Prepare for Success
Locate a sunny spot to place your carrot patch. While carrots can tolerate some shade, they do better with more sunshine. A spot with full sun is ideal, but a little shade is alright.
The soil you’ll be planting in should be loose and sandy. Carrots need soil that is easy to push through. Earth that is compacted or thick is not conducive to growing carrots. Remove any rocks from your carrot garden, too; they can interfere with the plant’s ability to grow properly.
For best results, till your garden soil to a depth of eight inches or more. If the earth you’ve tilled is thick and heavy, work in some sand and a little organic compost. Do not use manure at this time; manure causes root forking and poor harvest.
Time to Plant the Seeds
When the last spring frost is still three to five weeks away, it’s time to get those seeds in the ground!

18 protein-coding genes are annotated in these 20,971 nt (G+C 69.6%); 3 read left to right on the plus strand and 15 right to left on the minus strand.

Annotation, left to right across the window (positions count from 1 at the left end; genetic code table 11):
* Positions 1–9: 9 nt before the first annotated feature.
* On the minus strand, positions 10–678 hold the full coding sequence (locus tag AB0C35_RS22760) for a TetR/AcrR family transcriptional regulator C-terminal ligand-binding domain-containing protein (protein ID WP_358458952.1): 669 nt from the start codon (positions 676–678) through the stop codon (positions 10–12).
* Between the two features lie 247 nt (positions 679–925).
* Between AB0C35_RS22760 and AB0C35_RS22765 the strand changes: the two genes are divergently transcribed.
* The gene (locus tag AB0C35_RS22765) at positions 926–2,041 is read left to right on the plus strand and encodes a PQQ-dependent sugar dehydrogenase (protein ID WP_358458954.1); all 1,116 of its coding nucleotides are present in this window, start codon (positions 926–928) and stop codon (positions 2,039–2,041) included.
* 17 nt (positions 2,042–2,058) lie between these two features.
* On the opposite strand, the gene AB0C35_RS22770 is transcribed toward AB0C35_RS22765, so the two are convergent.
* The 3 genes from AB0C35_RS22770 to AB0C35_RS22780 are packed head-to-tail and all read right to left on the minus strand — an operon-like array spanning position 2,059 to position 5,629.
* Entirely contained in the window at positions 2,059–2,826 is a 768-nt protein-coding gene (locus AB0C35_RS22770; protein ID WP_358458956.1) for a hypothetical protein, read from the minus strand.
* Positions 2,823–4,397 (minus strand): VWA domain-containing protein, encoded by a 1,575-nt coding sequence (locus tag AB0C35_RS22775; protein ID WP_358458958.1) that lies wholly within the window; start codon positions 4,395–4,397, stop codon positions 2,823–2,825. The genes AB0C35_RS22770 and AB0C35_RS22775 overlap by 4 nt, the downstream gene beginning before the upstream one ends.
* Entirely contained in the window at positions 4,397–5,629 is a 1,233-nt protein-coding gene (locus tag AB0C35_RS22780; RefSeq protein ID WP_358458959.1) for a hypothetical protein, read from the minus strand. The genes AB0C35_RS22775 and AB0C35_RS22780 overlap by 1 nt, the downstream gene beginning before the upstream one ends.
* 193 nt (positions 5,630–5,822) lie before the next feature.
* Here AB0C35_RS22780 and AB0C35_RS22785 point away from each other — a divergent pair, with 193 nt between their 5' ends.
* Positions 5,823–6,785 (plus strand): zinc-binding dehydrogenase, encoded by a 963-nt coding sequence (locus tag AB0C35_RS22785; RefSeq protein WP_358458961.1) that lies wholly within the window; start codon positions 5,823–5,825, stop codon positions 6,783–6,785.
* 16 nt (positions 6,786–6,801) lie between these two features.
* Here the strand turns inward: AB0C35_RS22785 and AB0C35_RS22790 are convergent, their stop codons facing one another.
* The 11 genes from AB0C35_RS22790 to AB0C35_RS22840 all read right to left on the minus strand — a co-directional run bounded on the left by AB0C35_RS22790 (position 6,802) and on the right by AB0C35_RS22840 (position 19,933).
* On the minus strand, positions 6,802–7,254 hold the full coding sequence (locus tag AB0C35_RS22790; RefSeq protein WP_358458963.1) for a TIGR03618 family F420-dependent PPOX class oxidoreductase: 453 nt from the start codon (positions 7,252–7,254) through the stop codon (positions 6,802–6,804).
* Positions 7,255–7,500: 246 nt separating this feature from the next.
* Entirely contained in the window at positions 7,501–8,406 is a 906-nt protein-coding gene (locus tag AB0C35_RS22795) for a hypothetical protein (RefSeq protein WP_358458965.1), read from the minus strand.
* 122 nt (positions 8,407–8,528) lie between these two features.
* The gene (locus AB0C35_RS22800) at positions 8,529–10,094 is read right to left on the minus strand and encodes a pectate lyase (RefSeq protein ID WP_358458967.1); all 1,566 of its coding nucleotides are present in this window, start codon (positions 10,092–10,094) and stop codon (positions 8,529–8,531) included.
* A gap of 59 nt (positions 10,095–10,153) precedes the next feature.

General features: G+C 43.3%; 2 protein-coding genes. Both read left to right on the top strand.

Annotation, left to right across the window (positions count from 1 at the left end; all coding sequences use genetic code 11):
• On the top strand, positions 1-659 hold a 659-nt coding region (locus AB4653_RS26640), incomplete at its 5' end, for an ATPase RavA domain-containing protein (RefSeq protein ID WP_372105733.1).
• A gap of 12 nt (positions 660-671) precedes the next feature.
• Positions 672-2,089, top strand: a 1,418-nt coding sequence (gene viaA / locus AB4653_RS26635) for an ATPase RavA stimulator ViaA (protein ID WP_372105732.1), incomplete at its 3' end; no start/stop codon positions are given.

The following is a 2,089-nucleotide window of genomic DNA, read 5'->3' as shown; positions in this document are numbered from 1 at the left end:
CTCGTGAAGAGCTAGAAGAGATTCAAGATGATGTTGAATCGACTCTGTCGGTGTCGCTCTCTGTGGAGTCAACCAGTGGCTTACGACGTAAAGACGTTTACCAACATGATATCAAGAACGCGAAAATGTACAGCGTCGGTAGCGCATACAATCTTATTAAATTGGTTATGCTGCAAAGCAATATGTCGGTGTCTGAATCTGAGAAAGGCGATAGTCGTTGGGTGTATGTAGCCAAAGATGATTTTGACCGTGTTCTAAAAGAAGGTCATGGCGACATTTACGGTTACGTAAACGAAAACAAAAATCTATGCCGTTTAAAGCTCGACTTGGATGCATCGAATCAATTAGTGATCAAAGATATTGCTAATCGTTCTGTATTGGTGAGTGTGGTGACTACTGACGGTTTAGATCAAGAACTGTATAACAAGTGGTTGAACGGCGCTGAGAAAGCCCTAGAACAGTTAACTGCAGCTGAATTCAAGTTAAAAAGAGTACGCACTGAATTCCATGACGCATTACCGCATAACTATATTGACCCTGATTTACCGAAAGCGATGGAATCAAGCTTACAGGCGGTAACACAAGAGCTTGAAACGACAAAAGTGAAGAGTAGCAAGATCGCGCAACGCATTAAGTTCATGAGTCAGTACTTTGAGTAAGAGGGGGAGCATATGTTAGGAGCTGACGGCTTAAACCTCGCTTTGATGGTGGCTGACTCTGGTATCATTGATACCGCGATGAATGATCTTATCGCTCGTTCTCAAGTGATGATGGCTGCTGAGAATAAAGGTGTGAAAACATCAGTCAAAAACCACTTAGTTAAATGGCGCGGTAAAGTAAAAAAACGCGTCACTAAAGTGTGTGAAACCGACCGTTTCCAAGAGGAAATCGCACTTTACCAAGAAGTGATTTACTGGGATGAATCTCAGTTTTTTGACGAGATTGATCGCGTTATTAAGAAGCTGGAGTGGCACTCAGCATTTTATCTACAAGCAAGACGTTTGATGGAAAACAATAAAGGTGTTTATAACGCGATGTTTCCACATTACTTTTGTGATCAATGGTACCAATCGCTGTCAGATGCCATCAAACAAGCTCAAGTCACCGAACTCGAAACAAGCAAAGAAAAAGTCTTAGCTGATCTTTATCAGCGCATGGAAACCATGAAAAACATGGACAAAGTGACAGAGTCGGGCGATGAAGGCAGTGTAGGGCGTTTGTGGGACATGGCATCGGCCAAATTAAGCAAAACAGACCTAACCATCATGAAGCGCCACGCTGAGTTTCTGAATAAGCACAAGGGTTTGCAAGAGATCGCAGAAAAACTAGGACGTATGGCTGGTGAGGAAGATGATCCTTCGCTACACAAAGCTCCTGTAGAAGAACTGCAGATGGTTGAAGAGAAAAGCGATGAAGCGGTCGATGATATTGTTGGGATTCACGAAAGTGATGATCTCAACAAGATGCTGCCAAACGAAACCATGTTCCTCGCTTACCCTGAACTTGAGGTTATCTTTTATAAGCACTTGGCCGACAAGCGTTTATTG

- Growing carrots from seed is not difficult; just a little effort will bring a big harvest! Heres all the information you need to grow great carrots from seed.
- Plant in rows, an inch apart and about ¼ inch below the soil’s surface.
- When all rows have been seeded and covered over, gently water again.
- Keep the seeds damp throughout the germination process. Constant moisture is vital to growth.
- Be patient; carrots take time to germinate. It could be up to four weeks before you see growth.
Thin, Fertilize, and Water Some More
When your carrot seedlings are about four inches tall, it’s time to thin them out. Remove the smallest seedlings, or those that are very close together; you want your plants about a thumb’s width apart. In a month, thin again, so that you end up with plants about two inches apart. This is important; carrots need room to grow.
After the second thinning, start regular feeding. An organic plant food, compost mixture, or any other low-nitrogen preparation is fine. Feed carrots every two to three weeks, and water regularly; carrots need to stay moist.
Depending on the variety of carrot, you can begin harvesting between 50 to 75 days after planting. Generally, when the shoulder of the plant is ½ to ¾ inches wide, it’s ready to be pulled and enjoyed.